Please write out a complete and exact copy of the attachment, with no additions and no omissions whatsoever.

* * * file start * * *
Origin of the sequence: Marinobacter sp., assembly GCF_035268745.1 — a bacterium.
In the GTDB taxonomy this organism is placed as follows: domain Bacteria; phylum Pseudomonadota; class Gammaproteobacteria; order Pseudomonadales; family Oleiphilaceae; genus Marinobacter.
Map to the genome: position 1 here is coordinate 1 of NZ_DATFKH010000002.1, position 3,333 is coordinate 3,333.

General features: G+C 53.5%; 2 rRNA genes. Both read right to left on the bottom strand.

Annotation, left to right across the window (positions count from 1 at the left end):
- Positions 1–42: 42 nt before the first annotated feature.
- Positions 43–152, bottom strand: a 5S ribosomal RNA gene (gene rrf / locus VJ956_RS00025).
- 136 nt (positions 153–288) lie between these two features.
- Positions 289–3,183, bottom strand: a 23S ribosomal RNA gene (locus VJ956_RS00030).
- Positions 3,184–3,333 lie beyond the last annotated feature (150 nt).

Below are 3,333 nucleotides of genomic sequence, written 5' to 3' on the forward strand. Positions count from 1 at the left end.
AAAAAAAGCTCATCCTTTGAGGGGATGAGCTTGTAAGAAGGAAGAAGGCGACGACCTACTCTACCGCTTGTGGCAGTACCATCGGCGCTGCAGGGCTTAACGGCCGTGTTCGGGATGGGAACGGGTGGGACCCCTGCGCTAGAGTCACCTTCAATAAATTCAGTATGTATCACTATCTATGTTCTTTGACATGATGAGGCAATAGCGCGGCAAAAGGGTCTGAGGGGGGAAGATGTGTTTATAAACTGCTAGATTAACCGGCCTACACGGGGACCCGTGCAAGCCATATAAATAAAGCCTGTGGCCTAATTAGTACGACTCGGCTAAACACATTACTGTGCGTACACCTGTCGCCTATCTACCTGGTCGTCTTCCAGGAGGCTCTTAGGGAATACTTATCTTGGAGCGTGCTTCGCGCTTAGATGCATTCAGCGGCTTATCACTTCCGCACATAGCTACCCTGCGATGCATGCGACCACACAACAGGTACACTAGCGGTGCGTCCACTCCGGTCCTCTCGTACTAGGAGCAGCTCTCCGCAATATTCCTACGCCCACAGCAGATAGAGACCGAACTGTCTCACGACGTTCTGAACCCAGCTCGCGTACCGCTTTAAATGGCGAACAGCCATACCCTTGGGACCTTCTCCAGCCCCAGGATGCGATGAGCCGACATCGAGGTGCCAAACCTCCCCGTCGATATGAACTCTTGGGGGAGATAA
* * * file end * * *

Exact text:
Origin of the sequence: Marinobacter sp., assembly GCF_035268745.1 — a bacterium.
In the GTDB taxonomy this organism is placed as follows: domain Bacteria; phylum Pseudomonadota; class Gammaproteobacteria; order Pseudomonadales; family Oleiphilaceae; genus Marinobacter.
Map to the genome: position 1 here is coordinate 1 of NZ_DATFKH010000002.1, position 3,333 is coordinate 3,333.

General features: G+C 53.5%; 2 rRNA genes. Both read right to left on the bottom strand.

Annotation, left to right across the window (positions count from 1 at the left end):
- Positions 1–42: 42 nt before the first annotated feature.
- Positions 43–152, bottom strand: a 5S ribosomal RNA gene (gene rrf / locus VJ956_RS00025).
- 136 nt (positions 153–288) lie between these two features.
- Positions 289–3,183, bottom strand: a 23S ribosomal RNA gene (locus VJ956_RS00030).
- Positions 3,184–3,333 lie beyond the last annotated feature (150 nt).

Below are 3,333 nucleotides of genomic sequence, written 5' to 3' on the forward strand. Positions count from 1 at the left end.
AAAAAAAGCTCATCCTTTGAGGGGATGAGCTTGTAAGAAGGAAGAAGGCGACGACCTACTCTACCGCTTGTGGCAGTACCATCGGCGCTGCAGGGCTTAACGGCCGTGTTCGGGATGGGAACGGGTGGGACCCCTGCGCTAGAGTCACCTTCAATAAATTCAGTATGTATCACTATCTATGTTCTTTGACATGATGAGGCAATAGCGCGGCAAAAGGGTCTGAGGGGGGAAGATGTGTTTATAAACTGCTAGATTAACCGGCCTACACGGGGACCCGTGCAAGCCATATAAATAAAGCCTGTGGCCTAATTAGTACGACTCGGCTAAACACATTACTGTGCGTACACCTGTCGCCTATCTACCTGGTCGTCTTCCAGGAGGCTCTTAGGGAATACTTATCTTGGAGCGTGCTTCGCGCTTAGATGCATTCAGCGGCTTATCACTTCCGCACATAGCTACCCTGCGATGCATGCGACCACACAACAGGTACACTAGCGGTGCGTCCACTCCGGTCCTCTCGTACTAGGAGCAGCTCTCCGCAATATTCCTACGCCCACAGCAGATAGAGACCGAACTGTCTCACGACGTTCTGAACCCAGCTCGCGTACCGCTTTAAATGGCGAACAGCCATACCCTTGGGACCTTCTCCAGCCCCAGGATGCGATGAGCCGACATCGAGGTGCCAAACCTCCCCGTCGATATGAACTCTTGGGGGAGATAA